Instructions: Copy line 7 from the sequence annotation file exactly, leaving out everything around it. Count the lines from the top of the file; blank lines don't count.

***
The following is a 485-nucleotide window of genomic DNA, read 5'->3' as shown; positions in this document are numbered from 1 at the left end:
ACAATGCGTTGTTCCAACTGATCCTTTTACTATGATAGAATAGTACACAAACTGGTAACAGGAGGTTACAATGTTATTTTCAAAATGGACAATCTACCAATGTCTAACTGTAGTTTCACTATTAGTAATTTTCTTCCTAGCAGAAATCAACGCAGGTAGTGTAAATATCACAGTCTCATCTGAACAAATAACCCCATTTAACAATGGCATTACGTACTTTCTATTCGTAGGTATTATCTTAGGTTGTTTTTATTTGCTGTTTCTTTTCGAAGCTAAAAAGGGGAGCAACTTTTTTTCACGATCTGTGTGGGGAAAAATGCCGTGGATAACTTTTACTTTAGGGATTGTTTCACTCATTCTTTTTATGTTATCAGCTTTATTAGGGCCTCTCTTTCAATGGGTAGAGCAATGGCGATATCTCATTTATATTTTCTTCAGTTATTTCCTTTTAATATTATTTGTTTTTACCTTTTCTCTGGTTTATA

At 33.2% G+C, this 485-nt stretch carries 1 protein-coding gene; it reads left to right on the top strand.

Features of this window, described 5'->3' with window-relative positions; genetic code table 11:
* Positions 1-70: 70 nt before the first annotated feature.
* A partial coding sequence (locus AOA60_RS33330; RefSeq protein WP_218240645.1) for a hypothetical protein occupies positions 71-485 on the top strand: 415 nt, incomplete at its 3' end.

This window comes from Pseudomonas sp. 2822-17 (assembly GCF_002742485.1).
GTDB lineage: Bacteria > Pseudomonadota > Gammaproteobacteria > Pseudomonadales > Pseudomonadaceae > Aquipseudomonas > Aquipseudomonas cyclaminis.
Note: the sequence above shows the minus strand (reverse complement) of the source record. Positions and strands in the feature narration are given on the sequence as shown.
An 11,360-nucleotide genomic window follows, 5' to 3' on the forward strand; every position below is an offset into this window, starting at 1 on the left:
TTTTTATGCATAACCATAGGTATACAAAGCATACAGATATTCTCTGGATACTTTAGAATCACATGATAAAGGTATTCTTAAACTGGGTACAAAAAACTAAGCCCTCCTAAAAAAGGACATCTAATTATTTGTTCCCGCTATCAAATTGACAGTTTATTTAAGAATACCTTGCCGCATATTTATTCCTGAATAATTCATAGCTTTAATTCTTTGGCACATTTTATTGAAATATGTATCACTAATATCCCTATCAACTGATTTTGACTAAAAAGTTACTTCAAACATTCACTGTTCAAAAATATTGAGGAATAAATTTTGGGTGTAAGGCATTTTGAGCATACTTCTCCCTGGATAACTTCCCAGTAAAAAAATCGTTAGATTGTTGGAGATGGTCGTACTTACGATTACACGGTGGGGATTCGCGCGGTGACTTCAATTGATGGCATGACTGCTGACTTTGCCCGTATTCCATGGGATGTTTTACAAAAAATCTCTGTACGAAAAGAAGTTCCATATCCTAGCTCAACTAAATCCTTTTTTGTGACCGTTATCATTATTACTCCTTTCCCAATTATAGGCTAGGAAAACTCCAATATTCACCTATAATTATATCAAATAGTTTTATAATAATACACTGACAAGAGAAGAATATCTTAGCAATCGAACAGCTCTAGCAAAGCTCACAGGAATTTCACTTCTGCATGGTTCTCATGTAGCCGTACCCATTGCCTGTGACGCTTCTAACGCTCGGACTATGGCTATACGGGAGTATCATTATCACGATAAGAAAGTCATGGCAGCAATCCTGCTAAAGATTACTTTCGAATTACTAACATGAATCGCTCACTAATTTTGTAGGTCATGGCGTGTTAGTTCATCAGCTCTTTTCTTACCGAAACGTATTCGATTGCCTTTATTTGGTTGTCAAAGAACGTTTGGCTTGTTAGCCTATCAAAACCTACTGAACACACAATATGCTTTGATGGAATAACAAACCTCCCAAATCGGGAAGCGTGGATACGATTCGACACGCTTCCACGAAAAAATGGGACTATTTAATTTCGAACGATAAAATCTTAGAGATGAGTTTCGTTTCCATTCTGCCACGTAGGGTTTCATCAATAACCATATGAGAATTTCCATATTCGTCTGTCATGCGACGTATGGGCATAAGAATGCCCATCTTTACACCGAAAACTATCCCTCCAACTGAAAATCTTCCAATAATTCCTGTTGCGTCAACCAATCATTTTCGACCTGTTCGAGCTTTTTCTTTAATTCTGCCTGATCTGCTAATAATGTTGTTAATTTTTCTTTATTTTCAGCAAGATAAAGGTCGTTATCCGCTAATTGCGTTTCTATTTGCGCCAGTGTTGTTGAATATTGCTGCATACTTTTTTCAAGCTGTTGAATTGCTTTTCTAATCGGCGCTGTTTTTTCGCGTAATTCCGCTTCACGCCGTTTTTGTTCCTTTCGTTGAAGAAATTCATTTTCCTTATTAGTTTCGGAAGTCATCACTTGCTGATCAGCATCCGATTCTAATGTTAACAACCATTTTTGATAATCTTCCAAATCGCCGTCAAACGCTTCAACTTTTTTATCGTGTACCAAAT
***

This window comes from Pseudomonas sp. 2822-17 (assembly GCF_002742485.1).